The sex pheromone component of several fruit pests have been identified and synthesised and monitoring traps have been developed. Growers benefit through more accurate predictions of pest attack and focussed rather than prophylactic application of insecticides. The team continues to investigate the further use of these insect sex pheromones for more direct pest control by mating disruption, attract and kill and mass trapping.
To date, sex pheromones for apple, pear and blackcurrant leaf curling midges, blackberry and pear midges, raspberry cane midge, strawberry blossom weevil, European Tarnished Plant Bug (Lygus rugulipennis; ETPB) and the Common Green Capsid (Lygocoris pabulinus; CGC), have been elucidated and marketed. The researchers are currently working on blackcurrant and gooseberry sawfly and Rhynchitis weevil pheromones.
The traps recently developed for ETPB (green, cross vane, funnelled bucket trap) and CGC (cone-shaped blue sticky trap) were the first practical monitoring traps for this group of bugs in the world and were used in UK horticulture for the first time in 2012. Two ETPB traps were sufficient to monitor up to 2 ha of a uniform planting and in 2012, ETPB in strawberry was detected in high numbers in pheromone traps four weeks earlier than by more traditional tap sampling. Without accurate monitoring information, growers are forced to use remedial applications of broad spectrum insecticides. Although these treatments can be effective against capsids, they disrupt the biological control of other pests and can lead to the application of further sprays. For example, recent outbreaks of pesticide-resistant Western Flower Thrips on strawberry are due, in part, to routine spraying against capsids.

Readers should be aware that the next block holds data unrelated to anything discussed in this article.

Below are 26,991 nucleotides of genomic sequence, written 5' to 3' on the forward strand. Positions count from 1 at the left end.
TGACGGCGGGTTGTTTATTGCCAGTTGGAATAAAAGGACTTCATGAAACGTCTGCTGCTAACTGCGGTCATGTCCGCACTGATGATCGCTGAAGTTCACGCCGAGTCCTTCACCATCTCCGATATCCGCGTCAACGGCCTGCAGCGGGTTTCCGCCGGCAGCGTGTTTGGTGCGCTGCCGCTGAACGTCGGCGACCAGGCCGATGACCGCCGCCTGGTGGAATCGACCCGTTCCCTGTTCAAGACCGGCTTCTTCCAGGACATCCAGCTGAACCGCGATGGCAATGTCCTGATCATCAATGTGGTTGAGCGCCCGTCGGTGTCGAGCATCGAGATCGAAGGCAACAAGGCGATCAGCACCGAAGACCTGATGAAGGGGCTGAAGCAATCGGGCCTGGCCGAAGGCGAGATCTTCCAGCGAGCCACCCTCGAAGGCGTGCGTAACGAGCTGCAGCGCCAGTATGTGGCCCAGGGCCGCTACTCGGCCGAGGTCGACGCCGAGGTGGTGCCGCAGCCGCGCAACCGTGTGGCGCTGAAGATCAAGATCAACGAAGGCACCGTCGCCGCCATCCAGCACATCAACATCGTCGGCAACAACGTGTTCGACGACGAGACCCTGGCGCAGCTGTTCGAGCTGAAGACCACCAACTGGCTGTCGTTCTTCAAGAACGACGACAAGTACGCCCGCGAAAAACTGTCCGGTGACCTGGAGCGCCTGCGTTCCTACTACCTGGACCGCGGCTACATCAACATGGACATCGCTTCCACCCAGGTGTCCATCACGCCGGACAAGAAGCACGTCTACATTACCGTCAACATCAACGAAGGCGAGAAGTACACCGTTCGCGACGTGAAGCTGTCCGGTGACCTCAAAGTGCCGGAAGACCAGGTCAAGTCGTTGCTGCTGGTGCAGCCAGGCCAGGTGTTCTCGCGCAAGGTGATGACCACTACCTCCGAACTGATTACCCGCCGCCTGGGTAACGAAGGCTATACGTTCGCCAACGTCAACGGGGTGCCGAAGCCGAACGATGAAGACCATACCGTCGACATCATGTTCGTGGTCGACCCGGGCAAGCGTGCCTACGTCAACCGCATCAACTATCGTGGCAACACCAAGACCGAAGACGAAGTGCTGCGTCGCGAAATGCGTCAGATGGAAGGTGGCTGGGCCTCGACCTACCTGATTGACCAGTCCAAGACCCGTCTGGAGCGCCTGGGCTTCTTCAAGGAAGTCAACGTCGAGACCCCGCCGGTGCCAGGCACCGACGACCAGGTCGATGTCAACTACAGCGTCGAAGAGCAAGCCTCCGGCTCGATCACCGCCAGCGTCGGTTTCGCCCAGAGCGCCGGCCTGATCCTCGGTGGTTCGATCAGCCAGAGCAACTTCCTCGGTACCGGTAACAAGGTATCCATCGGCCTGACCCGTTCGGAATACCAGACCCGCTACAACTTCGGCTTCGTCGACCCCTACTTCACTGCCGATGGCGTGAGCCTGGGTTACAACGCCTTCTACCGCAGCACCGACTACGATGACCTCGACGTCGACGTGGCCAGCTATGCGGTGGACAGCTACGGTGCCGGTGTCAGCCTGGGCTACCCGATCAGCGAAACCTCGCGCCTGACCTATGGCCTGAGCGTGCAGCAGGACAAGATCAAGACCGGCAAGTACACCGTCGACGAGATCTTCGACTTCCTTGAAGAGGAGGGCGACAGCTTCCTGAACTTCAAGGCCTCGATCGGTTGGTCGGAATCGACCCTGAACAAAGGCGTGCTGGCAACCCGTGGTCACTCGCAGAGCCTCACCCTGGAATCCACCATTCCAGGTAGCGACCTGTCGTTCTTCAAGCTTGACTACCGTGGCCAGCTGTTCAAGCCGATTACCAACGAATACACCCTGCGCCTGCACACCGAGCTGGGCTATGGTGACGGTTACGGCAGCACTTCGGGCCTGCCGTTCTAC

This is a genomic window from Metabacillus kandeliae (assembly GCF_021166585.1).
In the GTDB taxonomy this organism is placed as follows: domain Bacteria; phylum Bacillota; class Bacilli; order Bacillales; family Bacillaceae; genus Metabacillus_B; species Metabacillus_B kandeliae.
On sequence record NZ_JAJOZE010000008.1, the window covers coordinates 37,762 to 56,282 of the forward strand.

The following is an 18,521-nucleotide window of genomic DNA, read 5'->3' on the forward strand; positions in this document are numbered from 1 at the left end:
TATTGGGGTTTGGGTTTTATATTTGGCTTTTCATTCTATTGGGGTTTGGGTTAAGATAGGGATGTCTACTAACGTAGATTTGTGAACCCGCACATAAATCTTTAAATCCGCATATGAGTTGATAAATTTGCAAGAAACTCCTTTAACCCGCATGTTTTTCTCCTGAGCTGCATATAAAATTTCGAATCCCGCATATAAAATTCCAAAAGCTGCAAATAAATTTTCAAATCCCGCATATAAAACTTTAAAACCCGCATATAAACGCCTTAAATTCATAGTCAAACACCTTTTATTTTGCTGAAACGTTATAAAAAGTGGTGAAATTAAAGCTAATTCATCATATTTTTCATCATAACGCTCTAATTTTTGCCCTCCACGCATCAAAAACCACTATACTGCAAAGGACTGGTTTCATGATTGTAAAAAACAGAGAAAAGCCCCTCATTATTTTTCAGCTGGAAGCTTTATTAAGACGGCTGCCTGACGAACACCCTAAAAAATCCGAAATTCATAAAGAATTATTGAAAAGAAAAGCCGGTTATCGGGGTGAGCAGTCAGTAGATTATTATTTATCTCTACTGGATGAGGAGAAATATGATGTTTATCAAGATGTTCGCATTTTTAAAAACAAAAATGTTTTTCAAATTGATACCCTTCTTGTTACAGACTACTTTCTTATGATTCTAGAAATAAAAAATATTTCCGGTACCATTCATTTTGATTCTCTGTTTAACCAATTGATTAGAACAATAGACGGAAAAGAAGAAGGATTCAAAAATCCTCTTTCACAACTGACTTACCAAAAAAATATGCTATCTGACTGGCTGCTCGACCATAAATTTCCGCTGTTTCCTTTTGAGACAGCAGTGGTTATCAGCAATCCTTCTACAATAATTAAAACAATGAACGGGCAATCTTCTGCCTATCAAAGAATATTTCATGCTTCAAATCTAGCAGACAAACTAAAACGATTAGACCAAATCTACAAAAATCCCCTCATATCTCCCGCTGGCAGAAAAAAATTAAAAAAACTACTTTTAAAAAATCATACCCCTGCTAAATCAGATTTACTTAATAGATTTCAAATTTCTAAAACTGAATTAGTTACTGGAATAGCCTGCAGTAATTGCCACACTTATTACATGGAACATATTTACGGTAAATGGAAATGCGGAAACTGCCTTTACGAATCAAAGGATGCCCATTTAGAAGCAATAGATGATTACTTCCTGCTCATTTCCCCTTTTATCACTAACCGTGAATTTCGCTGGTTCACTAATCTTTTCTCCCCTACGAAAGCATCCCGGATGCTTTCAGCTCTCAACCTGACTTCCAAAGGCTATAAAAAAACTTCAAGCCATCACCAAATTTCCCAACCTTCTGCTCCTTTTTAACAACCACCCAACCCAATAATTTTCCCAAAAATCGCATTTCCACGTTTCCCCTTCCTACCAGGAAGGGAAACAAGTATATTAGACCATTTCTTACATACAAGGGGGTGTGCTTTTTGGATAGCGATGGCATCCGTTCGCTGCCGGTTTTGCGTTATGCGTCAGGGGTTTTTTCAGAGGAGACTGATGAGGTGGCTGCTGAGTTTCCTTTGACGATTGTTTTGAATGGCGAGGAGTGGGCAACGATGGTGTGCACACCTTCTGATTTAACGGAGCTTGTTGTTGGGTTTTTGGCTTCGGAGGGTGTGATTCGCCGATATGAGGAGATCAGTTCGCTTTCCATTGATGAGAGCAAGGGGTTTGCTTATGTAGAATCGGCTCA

The team have recently identified the female sex pheromone of the blackcurrant sawfly, Nematus olfaciens, a notoriously sporadic, highly damaging pest, and demonstrated strong attraction of males to synthetic lures in the field for the first time. The pheromone is an unusual blend of esters which, unlike previous claims for a related sawfly, are not air oxidation products of cuticular hydrocarbons. This is probably the first time a sex pheromone of a pest in the Tenthredinidae family has been identified together with strong attraction to a synthetic lure.
A trap developed for the Strawberry Blossom Weevil uses a combination of an aggregation pheromone (catches males and females) and a wild strawberry plant volatile compound. It is very similar to the ETPB trap, only with white cross vanes instead of green, with an excluder grid to prevent bees being trapped.
A new four-year research project funded under the EU Core Organic Scheme in collaboration with research groups from Denmark, Latvia, Norway, Sweden and Switzerland was started in 2012. It aims to develop multiple-species mass traps for capsid bug, blossom weevil and raspberry beetle.